Do I clamor to hear from Jesus, pushing aside every distraction to hear His voice? And when I hear, do I hesitate, make excuses, or quickly obey? How has my obedience been blessed in such a way that my confidence in Him has grown, and propelled me to deeper trust and fuller surrender? Where and how is God’s marvelous hand humbling me? What is the Lord calling me to let loose so I can follow Him unfettered?

Lord, call me away from wayward efforts toward new fruitfulness. Grant me boldness to put out in new waters, and keep on for Your purposes and glory.

Bold Fear, Brave Faith

“Now there arose a new king over Egypt, who did not know Joseph. And he said to his people, ‘Behold, the people of Israel are too many and too mighty for us. Come, let us deal shrewdly with them, lest they multiply, and, if war breaks out, they join our enemies and fight against us and escape from the land.’ Therefore they set taskmasters over them to afflict them with heavy burdens… But the more they were oppressed, the more they multiplied and the more they spread abroad. And the Egyptians were in dread of the people of Israel. So they ruthlessly made the people of Israel work as slaves and made their lives bitter with hard service, in mortar and brick, and in all kinds of work in the field. In all their work they ruthlessly made them work as slaves.

“Then the king of Egypt said to the Hebrew midwives, one of whom was named Shiphrah and the other Puah, ‘When you serve as midwife to the Hebrew women and see them on the birthstool, if it is a son, you shall kill him, but if it is a daughter, she shall live.’ But the midwives feared God and did not do as the king of Egypt commanded them, but let the male children live… So God dealt well with the midwives. And the people multiplied and grew very strong.” Exodus 1:8-17,20

“By the fear of the Lord one turns away from evil.” Proverbs 16:6

“They said before the king, ‘Daniel, who is one of the exiles from Judah, pays no attention to you, O king, or the injunction you have signed, but makes his petition [in prayer] three times a day.’” Daniel 6:13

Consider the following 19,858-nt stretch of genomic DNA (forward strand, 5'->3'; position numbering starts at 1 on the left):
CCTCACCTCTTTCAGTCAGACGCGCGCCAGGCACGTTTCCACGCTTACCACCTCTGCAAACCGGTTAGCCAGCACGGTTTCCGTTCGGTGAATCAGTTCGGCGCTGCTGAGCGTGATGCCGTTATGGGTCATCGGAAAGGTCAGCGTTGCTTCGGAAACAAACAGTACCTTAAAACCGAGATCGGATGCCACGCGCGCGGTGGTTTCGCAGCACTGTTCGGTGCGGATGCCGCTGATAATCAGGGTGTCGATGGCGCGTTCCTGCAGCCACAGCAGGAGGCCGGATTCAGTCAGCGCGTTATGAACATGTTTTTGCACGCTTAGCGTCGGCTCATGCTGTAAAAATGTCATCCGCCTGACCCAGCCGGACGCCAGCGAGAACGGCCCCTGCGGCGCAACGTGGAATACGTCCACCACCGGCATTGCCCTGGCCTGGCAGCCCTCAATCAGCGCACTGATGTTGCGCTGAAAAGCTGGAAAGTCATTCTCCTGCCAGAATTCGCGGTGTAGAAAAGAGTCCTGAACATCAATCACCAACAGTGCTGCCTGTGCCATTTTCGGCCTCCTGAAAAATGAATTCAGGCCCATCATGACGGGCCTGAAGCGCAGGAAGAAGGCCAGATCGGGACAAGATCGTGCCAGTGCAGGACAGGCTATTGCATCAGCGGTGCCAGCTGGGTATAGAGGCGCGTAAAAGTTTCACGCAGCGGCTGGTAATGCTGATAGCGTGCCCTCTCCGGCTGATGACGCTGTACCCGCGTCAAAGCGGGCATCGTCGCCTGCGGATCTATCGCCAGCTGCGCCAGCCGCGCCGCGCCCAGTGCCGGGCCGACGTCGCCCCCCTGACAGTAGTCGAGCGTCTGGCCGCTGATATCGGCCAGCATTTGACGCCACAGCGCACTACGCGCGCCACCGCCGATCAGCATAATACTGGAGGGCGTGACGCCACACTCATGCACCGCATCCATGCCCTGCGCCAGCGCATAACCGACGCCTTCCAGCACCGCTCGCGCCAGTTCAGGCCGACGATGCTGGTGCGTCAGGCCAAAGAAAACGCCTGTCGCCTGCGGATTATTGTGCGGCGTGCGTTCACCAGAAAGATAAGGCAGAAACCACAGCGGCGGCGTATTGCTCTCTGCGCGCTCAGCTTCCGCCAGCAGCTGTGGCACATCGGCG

“Peter and the apostles answered, ‘We must obey God rather than men.'” Acts 5:29

Knowing who God is and how He works, begets bold, reverent fear of Him. And bold fear of God begets brave faith in the face of any kind of challenge, threat, or opposition. When we know that we know God as King, both benevolent and sovereign, we gladly, humbly, and without fear of man serve Him and His instructions. When He has our full allegiance, no other tempts.

Why are we so weak in the world, so soft to hurt and offenses, touchy and self-coddling? Certainly, we have constant pressure from media, our culture, and academia, to elevate and pamper ourselves, and let feelings dictate reaction and decision. But the Bible says, fear God first. Reverence His throne that is above any other, His power that is superior to all, His ways and thoughts that rule far beyond our temporal ones. The midwives feared God more than man because He was worthy of it. (Isaiah 55:8-9; Philippians 2:9)

How do we develop this bold fear of God that is the beginning of wisdom? (Psalm 111:10; Proverbs 1:7; 9:10) How do we transform warped thinking and allegiances and affections into godly priorities? If we would love and embrace wisdom and instruction, and practice it, we gain knowledge of the Holy One. The devil will entice us toward self, but our Lord says He must be first. (Luke 4:5-8)

What, and whom, do I fear? Have I enthroned any foreign entity where my Lord rightfully belongs?

Father, may I fear and worship You rightly, and live out each day in brave faith.

No Room for Cocky

“But if some of the branches were broken off, and you, although a wild olive shoot, were grafted in among the others and now share in the nourishing root of the olive tree,  do not be arrogant toward the branches. If you are, remember it is not you who support the root, but the root that supports you.  Then you will say, ‘Branches were broken off so that I might be grafted in.’ That is true. They were broken off because of their unbelief, but you stand fast through faith. So do not become proud, but fear. For if God did not spare the natural branches, neither will he spare you. Note then the kindness and the severity of God: severity toward those who have fallen, but God’s kindness to you, provided you continue in his kindness. Otherwise you too will be cut off.  And even they, if they do not continue in their unbelief, will be grafted in, for God has the power to graft them in again. For if you were cut from what is by nature a wild olive tree, and grafted, contrary to nature, into a cultivated olive tree, how much more will these, the natural branches, be grafted back into their own olive tree.